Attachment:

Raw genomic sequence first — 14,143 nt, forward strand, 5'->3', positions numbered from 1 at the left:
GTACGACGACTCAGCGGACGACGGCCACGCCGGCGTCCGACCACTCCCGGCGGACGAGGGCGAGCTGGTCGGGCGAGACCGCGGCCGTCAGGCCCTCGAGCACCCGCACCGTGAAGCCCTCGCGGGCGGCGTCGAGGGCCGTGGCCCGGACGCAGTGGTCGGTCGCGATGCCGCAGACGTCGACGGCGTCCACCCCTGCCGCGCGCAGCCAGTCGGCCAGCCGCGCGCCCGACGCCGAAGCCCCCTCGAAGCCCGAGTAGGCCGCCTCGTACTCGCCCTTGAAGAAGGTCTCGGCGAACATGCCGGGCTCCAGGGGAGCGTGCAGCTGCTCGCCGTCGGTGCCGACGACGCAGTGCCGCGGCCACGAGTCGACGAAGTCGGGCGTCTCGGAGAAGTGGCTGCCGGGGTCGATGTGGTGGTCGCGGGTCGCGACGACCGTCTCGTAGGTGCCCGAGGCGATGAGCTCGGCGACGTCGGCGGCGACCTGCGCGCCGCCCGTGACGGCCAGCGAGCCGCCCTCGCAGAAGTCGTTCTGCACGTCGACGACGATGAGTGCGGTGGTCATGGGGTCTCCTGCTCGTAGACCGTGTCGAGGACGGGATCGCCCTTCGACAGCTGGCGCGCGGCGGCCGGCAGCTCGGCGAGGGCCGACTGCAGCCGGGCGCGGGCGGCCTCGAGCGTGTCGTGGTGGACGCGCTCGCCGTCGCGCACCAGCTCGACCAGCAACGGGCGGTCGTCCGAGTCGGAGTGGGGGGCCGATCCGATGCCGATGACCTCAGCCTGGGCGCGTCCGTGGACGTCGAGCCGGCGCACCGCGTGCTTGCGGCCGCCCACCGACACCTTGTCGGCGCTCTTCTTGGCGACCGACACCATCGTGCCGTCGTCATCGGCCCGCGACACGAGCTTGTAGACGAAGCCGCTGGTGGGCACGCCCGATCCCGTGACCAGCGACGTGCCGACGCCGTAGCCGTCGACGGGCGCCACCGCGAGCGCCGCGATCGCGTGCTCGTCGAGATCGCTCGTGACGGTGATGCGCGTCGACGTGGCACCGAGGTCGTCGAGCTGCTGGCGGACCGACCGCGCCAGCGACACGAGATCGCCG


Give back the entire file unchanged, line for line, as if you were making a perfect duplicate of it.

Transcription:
Raw genomic sequence first — 14,143 nt, forward strand, 5'->3', positions numbered from 1 at the left:
GTACGACGACTCAGCGGACGACGGCCACGCCGGCGTCCGACCACTCCCGGCGGACGAGGGCGAGCTGGTCGGGCGAGACCGCGGCCGTCAGGCCCTCGAGCACCCGCACCGTGAAGCCCTCGCGGGCGGCGTCGAGGGCCGTGGCCCGGACGCAGTGGTCGGTCGCGATGCCGCAGACGTCGACGGCGTCCACCCCTGCCGCGCGCAGCCAGTCGGCCAGCCGCGCGCCCGACGCCGAAGCCCCCTCGAAGCCCGAGTAGGCCGCCTCGTACTCGCCCTTGAAGAAGGTCTCGGCGAACATGCCGGGCTCCAGGGGAGCGTGCAGCTGCTCGCCGTCGGTGCCGACGACGCAGTGCCGCGGCCACGAGTCGACGAAGTCGGGCGTCTCGGAGAAGTGGCTGCCGGGGTCGATGTGGTGGTCGCGGGTCGCGACGACCGTCTCGTAGGTGCCCGAGGCGATGAGCTCGGCGACGTCGGCGGCGACCTGCGCGCCGCCCGTGACGGCCAGCGAGCCGCCCTCGCAGAAGTCGTTCTGCACGTCGACGACGATGAGTGCGGTGGTCATGGGGTCTCCTGCTCGTAGACCGTGTCGAGGACGGGATCGCCCTTCGACAGCTGGCGCGCGGCGGCCGGCAGCTCGGCGAGGGCCGACTGCAGCCGGGCGCGGGCGGCCTCGAGCGTGTCGTGGTGGACGCGCTCGCCGTCGCGCACCAGCTCGACCAGCAACGGGCGGTCGTCCGAGTCGGAGTGGGGGGCCGATCCGATGCCGATGACCTCAGCCTGGGCGCGTCCGTGGACGTCGAGCCGGCGCACCGCGTGCTTGCGGCCGCCCACCGACACCTTGTCGGCGCTCTTCTTGGCGACCGACACCATCGTGCCGTCGTCATCGGCCCGCGACACGAGCTTGTAGACGAAGCCGCTGGTGGGCACGCCCGATCCCGTGACCAGCGACGTGCCGACGCCGTAGCCGTCGACGGGCGCCACCGCGAGCGCCGCGATCGCGTGCTCGTCGAGATCGCTCGTGACGGTGATGCGCGTCGACGTGGCACCGAGGTCGTCGAGCTGCTGGCGGACCGACCGCGCCAGCGACACGAGATCGCCG